Apoca-Liz Now

How I learned to stop worrying and love the gaffs


What would it be like to be taken to war by someone most famous for funny videos? I refer of course to Liz Truss, once the best meme-generator in the Cabinet, with her outraged speeches about disgraceful cheese imports and pork markets, and now, according to the Russian government, the person most to blame for the imminent obliteration of all life on the planet.

Kremlinology isn’t what it used to be

In the early days of the Truss Foreign Secretaryship, it looked as though she was going to continue on this path, with her days focussed mainly around photo-opportunities: Liz Truss jogging across the Brooklyn Bridge; Liz Truss crossing the street in New York; Liz Truss riding in a tank. There are firstborn children in Hampstead who are less photographed than the foreign secretary.

We have now moved to a more exciting phase: Liz Truss takes the world to the edge of the nuclear precipice. If the pictures survive the coming apocalypse, they’re going to be brilliant.

The news that Truss would be responsible for any future nuclear exchange came from Vladimir Putin’s spokesman, Dmitry Peskov. Explaining why his boss had raised the alert status of his nuclear forces, he blamed “unacceptable statements about possible conflict situations and even confrontations and clashes between NATO and Russia,” before adding, marvellously, “I will not name the authors of these statements, although it was the British foreign secretary.”

As the world struggled to work out who he meant, it was hard to escape the thought that Kremlinology isn’t what it used to be. Some of us are old enough to remember a time when foreign policy experts studied pictures of the men on the balcony at the May Day Parade, drawing tentative conclusions from who stood where, and when they scowled. These days it’s just a guy talking hilarious nonsense to the press. Even the inadvertently revealing part, that Putin is uncomfortable with women who have big jobs, isn’t what you’d call a surprise. Among the many toxicities we associate with the current Russian regime, masculinity has long been a big player.

Back in London at the House of Commons, Truss was flavour of the day, arriving to deliver a statement on another set of sanctions. The biggest criticism she was offered was that she wasn’t going fast enough. She was not in the mood to offer false comfort. “The situation remains dire,” she said. “The UK and our allies will have to undergo some economic hardship as a result of our sanctions, but our hardships are nothing compared to those endured by the people of Ukraine.”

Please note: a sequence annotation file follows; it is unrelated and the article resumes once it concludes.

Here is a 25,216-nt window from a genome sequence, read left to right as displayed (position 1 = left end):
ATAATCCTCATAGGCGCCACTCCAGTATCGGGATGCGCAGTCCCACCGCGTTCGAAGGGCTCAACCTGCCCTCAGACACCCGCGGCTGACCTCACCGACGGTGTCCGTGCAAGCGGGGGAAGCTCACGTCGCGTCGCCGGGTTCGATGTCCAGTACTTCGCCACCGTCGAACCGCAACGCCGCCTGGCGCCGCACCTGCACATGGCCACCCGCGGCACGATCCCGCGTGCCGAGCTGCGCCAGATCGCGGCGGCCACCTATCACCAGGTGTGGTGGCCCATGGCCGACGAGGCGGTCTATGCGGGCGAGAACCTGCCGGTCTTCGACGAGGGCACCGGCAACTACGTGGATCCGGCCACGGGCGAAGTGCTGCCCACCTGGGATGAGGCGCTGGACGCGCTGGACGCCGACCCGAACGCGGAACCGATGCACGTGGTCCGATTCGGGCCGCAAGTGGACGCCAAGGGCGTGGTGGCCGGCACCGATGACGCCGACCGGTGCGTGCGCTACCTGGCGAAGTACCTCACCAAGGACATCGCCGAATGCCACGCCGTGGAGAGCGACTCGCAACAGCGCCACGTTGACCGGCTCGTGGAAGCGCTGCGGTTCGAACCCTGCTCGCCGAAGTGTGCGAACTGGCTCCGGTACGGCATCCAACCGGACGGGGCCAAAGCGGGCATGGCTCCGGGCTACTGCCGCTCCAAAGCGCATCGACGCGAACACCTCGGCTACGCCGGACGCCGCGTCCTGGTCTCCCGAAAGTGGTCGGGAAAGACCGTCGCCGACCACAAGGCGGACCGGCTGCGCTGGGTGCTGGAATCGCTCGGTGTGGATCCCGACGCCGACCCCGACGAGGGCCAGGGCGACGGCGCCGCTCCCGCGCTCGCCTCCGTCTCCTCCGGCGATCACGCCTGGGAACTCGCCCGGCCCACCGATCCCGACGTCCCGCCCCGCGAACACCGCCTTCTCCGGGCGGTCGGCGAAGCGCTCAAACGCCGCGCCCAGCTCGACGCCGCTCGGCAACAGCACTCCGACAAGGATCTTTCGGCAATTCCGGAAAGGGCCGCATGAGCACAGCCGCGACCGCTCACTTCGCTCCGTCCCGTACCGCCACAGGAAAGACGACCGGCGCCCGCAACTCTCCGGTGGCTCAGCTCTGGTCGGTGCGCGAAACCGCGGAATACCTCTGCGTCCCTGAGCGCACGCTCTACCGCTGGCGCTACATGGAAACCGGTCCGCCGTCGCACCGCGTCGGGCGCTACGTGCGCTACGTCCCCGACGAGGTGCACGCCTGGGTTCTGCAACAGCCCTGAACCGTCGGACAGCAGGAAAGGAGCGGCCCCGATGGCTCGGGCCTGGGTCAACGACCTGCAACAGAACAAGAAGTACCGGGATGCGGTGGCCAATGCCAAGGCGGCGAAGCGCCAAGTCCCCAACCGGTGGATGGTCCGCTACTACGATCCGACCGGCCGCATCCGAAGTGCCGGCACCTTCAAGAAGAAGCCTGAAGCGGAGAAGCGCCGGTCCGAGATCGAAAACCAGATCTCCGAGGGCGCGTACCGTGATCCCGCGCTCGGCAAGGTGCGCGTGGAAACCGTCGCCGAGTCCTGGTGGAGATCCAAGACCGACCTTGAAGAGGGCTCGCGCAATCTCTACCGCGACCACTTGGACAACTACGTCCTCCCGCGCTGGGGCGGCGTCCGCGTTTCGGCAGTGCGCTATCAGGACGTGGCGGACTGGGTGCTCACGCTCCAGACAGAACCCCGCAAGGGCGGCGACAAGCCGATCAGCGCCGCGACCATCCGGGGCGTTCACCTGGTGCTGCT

Labour’s David Lammy was determined to be as gung-ho, if not more. “Putin is not only facing a united west,” he said, “he is facing a truly United Kingdom.” And it felt true. When he lost his place for a few seconds, there wasn’t even a hint of a jeer from the Tory benches.

Nuclear bombs would come as a blessed relief

Which is what made Priti Patel’s appearance an hour earlier so striking. At a time when the political spectrum is united on almost every aspect of the response to the invasion of Ukraine, the Home Secretary has found a dividing line. For day the government has struggled to answer questions about whether Ukrainian refugees can come to Britain. The Home Office’s approach to all such issues is, as ever, “no, we’re full”. But ministers sense that the public might wish to provide shelter to the women, children and pensioners crossing the border from Ukraine. They’re tried suggesting that they could  pick fruit, but that didn’t go down as well as hoped.

Patel made an attempt to defuse the issue at Home Office Questions, reading out a long speech that sounded so much like a new policy that her Labour shadow, Yvette Cooper, seemed confused. It is bad parliamentary form to announce big changes in this way. “If you want to do a statement, do a statement,” shouted Kevin Brennan. Cooper called the comments “extremely unclear” and accused the government of being in “complete confusion”. The division in the chamber when it is so united on every other Ukraine-related issue partly shows bad handling, but is also a reminder that for all the briefing about Boris Johnson’s rebirth as a competent prime minister, his government is still getting stuck on the tough policy choices.

There was, however, a distraction from our troubles, in the form of Matt Hancock, who has given an endless interview about his departure from his last job. Hancock continues to be convinced that his rehabilitation is just one interview away, if only he can hit the right notes. For this one, he told us that the rules he’d broken with his office door sex were in fact “guidelines”, and that it happened “because I fell in love with somebody”. He was dressed in a black polo neck, like a weedy Milk Tray Man, as if to remind us that he’s both a lover and a fighter.

Hancock told the “Diary of a CEO” podcast he’d brought the woman who became his girlfriend into the Department of Health to work on communications. “And so we spent a lot of time together, ironically, trying to get me to be able to communicate in a more emotionally intelligent way.” The evidence of every single thing he’s said in the last six months is that this remains very much a work in progress.

If Hancock is going to keep this up, we may start yearning to more Truss provocations. In the face of another interview about his sex life, nuclear bombs would come as a blessed relief.

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